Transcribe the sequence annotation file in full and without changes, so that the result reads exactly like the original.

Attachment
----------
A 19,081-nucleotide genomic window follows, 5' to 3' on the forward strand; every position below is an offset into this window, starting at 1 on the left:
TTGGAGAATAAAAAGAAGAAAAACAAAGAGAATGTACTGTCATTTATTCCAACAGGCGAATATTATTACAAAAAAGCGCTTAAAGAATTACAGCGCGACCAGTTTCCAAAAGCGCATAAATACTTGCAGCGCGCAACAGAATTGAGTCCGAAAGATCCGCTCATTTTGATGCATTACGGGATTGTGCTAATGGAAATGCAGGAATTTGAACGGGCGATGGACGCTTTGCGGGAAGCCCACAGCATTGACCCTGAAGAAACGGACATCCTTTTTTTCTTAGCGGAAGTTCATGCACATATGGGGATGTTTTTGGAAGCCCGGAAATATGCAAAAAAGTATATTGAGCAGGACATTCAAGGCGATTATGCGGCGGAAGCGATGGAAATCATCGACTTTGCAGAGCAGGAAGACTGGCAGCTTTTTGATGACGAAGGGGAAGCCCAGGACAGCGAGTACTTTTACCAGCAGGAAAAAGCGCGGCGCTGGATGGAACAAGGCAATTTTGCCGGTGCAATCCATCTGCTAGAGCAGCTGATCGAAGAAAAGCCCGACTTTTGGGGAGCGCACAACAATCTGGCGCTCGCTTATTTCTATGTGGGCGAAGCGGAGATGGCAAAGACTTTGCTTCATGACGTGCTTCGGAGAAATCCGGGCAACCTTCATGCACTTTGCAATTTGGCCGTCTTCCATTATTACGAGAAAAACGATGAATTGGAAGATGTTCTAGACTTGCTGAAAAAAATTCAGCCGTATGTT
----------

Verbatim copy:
A 19,081-nucleotide genomic window follows, 5' to 3' on the forward strand; every position below is an offset into this window, starting at 1 on the left:
TTGGAGAATAAAAAGAAGAAAAACAAAGAGAATGTACTGTCATTTATTCCAACAGGCGAATATTATTACAAAAAAGCGCTTAAAGAATTACAGCGCGACCAGTTTCCAAAAGCGCATAAATACTTGCAGCGCGCAACAGAATTGAGTCCGAAAGATCCGCTCATTTTGATGCATTACGGGATTGTGCTAATGGAAATGCAGGAATTTGAACGGGCGATGGACGCTTTGCGGGAAGCCCACAGCATTGACCCTGAAGAAACGGACATCCTTTTTTTCTTAGCGGAAGTTCATGCACATATGGGGATGTTTTTGGAAGCCCGGAAATATGCAAAAAAGTATATTGAGCAGGACATTCAAGGCGATTATGCGGCGGAAGCGATGGAAATCATCGACTTTGCAGAGCAGGAAGACTGGCAGCTTTTTGATGACGAAGGGGAAGCCCAGGACAGCGAGTACTTTTACCAGCAGGAAAAAGCGCGGCGCTGGATGGAACAAGGCAATTTTGCCGGTGCAATCCATCTGCTAGAGCAGCTGATCGAAGAAAAGCCCGACTTTTGGGGAGCGCACAACAATCTGGCGCTCGCTTATTTCTATGTGGGCGAAGCGGAGATGGCAAAGACTTTGCTTCATGACGTGCTTCGGAGAAATCCGGGCAACCTTCATGCACTTTGCAATTTGGCCGTCTTCCATTATTACGAGAAAAACGATGAATTGGAAGATGTTCTAGACTTGCTGAAAAAAATTCAGCCGTATGTT